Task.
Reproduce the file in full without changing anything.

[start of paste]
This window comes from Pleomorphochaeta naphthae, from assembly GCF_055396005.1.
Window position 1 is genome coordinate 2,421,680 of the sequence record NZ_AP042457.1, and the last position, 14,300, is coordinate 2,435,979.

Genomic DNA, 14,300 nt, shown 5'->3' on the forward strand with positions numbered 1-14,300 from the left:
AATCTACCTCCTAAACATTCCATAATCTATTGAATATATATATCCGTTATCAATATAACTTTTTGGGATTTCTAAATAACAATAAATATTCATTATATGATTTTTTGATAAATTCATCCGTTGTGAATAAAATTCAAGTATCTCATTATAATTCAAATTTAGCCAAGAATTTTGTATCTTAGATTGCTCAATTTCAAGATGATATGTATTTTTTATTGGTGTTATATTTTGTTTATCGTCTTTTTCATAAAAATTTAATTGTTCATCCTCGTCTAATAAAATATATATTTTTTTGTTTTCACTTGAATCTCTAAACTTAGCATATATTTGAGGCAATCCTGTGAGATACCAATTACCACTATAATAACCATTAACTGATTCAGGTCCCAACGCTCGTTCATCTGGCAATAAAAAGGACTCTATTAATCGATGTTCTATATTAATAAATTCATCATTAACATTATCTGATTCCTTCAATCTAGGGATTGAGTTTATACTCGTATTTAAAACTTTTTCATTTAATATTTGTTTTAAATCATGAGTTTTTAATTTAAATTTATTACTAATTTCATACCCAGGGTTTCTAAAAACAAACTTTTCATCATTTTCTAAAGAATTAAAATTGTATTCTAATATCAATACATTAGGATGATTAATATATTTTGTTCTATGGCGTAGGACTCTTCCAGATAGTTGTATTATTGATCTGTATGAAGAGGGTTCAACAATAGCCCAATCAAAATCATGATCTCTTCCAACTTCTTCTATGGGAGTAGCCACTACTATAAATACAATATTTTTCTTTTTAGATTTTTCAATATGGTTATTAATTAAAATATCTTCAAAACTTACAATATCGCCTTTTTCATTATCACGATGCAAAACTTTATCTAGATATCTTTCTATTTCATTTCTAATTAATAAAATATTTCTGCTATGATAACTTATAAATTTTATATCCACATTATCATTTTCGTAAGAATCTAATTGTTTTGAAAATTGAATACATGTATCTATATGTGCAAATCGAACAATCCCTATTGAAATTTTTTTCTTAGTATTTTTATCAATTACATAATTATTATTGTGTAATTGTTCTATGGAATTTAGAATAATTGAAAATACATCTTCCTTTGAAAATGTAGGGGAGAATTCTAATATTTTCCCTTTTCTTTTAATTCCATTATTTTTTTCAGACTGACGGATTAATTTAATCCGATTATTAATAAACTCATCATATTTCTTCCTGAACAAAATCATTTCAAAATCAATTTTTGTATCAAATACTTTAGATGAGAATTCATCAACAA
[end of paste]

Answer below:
This window comes from Pleomorphochaeta naphthae, from assembly GCF_055396005.1.
Window position 1 is genome coordinate 2,421,680 of the sequence record NZ_AP042457.1, and the last position, 14,300, is coordinate 2,435,979.

Genomic DNA, 14,300 nt, shown 5'->3' on the forward strand with positions numbered 1-14,300 from the left:
AATCTACCTCCTAAACATTCCATAATCTATTGAATATATATATCCGTTATCAATATAACTTTTTGGGATTTCTAAATAACAATAAATATTCATTATATGATTTTTTGATAAATTCATCCGTTGTGAATAAAATTCAAGTATCTCATTATAATTCAAATTTAGCCAAGAATTTTGTATCTTAGATTGCTCAATTTCAAGATGATATGTATTTTTTATTGGTGTTATATTTTGTTTATCGTCTTTTTCATAAAAATTTAATTGTTCATCCTCGTCTAATAAAATATATATTTTTTTGTTTTCACTTGAATCTCTAAACTTAGCATATATTTGAGGCAATCCTGTGAGATACCAATTACCACTATAATAACCATTAACTGATTCAGGTCCCAACGCTCGTTCATCTGGCAATAAAAAGGACTCTATTAATCGATGTTCTATATTAATAAATTCATCATTAACATTATCTGATTCCTTCAATCTAGGGATTGAGTTTATACTCGTATTTAAAACTTTTTCATTTAATATTTGTTTTAAATCATGAGTTTTTAATTTAAATTTATTACTAATTTCATACCCAGGGTTTCTAAAAACAAACTTTTCATCATTTTCTAAAGAATTAAAATTGTATTCTAATATCAATACATTAGGATGATTAATATATTTTGTTCTATGGCGTAGGACTCTTCCAGATAGTTGTATTATTGATCTGTATGAAGAGGGTTCAACAATAGCCCAATCAAAATCATGATCTCTTCCAACTTCTTCTATGGGAGTAGCCACTACTATAAATACAATATTTTTCTTTTTAGATTTTTCAATATGGTTATTAATTAAAATATCTTCAAAACTTACAATATCGCCTTTTTCATTATCACGATGCAAAACTTTATCTAGATATCTTTCTATTTCATTTCTAATTAATAAAATATTTCTGCTATGATAACTTATAAATTTTATATCCACATTATCATTTTCGTAAGAATCTAATTGTTTTGAAAATTGAATACATGTATCTATATGTGCAAATCGAACAATCCCTATTGAAATTTTTTTCTTAGTATTTTTATCAATTACATAATTATTATTGTGTAATTGTTCTATGGAATTTAGAATAATTGAAAATACATCTTCCTTTGAAAATGTAGGGGAGAATTCTAATATTTTCCCTTTTCTTTTAATTCCATTATTTTTTTCAGACTGACGGATTAATTTAATCCGATTATTAATAAACTCATCATATTTCTTCCTGAACAAAATCATTTCAAAATCAATTTTTGTATCAAATACTTTAGATGAGAATTCATCAACAA